Looking for images to use in my presentation for the first lecture of the semester, I came across this older but still very relevant article in Business Week about the (then) growing use of ethnography in the private sector. The article provides a bit of the history, appeal and spillover of using ethnography for business & consumer market research, as well as a brief but interesting discussion of some of methodological & ethical questions that arise. For instance:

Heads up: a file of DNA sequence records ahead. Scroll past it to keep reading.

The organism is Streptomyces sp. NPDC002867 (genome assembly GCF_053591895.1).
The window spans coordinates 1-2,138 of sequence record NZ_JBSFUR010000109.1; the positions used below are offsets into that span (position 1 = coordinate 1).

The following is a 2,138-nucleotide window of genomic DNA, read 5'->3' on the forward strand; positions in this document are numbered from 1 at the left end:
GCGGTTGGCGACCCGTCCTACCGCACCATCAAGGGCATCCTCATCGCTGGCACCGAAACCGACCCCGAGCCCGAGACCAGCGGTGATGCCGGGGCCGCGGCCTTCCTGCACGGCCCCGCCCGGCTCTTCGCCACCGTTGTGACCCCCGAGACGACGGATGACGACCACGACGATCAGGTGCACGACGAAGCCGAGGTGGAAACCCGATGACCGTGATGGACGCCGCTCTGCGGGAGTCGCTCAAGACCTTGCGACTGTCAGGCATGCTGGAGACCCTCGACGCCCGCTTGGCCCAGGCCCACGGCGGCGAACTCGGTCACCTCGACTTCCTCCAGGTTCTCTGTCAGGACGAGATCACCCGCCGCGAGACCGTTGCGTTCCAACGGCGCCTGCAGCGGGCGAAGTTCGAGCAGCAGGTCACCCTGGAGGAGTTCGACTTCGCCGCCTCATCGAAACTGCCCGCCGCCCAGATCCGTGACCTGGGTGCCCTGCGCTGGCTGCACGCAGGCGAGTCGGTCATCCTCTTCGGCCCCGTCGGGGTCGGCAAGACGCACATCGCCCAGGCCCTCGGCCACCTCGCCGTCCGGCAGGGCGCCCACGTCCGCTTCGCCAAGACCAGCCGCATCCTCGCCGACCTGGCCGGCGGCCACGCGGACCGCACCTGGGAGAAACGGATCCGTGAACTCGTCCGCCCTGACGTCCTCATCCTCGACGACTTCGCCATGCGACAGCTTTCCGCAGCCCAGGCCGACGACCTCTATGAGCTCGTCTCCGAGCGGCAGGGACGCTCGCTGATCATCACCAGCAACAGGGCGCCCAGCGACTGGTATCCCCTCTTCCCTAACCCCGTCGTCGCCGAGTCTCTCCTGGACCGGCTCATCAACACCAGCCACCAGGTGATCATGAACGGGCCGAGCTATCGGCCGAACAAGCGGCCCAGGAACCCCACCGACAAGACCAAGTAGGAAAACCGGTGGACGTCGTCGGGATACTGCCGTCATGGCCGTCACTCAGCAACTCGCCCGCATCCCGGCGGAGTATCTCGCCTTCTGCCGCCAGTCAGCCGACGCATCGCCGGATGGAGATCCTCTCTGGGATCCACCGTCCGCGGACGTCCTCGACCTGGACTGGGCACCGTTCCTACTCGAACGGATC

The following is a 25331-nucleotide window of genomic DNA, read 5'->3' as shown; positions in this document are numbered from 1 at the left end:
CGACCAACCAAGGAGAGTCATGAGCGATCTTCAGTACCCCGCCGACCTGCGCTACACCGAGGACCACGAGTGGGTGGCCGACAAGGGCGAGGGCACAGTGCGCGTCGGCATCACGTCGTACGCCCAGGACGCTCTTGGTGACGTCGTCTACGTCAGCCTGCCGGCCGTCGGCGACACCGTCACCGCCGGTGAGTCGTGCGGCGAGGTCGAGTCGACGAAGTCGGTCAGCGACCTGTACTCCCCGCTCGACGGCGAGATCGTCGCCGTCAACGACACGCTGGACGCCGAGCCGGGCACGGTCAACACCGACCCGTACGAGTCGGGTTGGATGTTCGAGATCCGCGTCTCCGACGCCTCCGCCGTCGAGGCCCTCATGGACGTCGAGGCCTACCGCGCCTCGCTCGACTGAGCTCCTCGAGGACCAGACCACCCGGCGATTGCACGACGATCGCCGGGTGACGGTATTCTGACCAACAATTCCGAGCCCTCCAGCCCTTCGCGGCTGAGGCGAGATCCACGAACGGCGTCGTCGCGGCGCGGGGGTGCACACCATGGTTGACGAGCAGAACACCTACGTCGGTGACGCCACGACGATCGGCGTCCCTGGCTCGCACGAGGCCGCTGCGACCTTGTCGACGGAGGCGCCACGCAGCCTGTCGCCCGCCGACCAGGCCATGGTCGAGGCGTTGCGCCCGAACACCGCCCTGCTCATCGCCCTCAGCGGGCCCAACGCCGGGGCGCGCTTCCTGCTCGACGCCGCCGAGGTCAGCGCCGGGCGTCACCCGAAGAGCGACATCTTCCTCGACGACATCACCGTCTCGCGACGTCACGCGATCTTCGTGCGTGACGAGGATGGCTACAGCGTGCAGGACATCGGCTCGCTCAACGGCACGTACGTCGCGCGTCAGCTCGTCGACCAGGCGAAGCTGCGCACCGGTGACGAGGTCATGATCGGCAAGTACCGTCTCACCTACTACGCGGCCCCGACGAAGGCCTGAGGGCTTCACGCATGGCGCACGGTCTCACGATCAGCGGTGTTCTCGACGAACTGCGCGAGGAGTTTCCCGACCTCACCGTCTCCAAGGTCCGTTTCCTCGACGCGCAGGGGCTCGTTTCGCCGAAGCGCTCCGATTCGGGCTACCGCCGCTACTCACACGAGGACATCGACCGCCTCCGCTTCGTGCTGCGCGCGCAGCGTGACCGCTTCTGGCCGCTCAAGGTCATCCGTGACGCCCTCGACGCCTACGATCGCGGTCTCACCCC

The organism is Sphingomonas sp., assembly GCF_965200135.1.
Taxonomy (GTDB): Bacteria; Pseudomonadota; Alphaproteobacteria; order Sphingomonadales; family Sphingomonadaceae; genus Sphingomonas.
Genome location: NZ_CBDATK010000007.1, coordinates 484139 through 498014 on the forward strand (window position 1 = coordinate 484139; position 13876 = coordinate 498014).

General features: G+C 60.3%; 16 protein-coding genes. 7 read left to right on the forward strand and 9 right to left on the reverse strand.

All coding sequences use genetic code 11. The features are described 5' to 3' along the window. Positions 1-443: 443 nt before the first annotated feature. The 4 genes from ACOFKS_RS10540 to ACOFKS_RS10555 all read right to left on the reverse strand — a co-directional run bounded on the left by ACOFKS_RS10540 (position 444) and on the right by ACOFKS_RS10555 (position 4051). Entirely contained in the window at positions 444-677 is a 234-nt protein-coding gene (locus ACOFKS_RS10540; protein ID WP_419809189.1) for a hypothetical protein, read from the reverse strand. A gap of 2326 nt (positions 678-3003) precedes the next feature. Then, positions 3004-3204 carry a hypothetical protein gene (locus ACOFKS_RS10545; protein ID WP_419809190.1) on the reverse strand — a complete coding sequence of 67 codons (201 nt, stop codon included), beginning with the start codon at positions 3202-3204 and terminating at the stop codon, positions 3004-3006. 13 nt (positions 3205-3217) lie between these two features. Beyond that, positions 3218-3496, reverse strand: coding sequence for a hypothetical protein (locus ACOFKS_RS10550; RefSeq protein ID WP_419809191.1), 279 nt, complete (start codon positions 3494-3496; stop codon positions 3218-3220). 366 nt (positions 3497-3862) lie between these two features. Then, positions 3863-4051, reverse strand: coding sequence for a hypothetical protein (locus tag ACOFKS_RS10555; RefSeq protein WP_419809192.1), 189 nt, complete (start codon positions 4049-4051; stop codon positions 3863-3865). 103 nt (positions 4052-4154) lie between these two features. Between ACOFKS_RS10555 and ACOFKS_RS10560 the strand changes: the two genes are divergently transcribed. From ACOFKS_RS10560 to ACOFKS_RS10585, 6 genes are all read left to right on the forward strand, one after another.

Practitioners caution that all the attention ethnography is getting could lead to a backlash. Many ethnographers already complain about poseurs flooding the field. Others gripe that corporations are hiring anthropologists to rubber-stamp boneheaded business plans. Norman Stolzoff, founder of Ethnographic Insight Inc., a Bellingham (Wash.) consulting firm, says he has worked with several companies that insist on changing the line of questioning when they're not getting the answers they need to justify a decision. "There's a lot of pressure to ratify decisions that are already being made," says Stolzoff, who holds a PhD from the University of California at Davis in cultural anthropology.Of particular interest to INF1240 students will be the short slide show featuring products and/or campaigns that were launched around findings derived from ethnographic research, which you can skip ahead to here.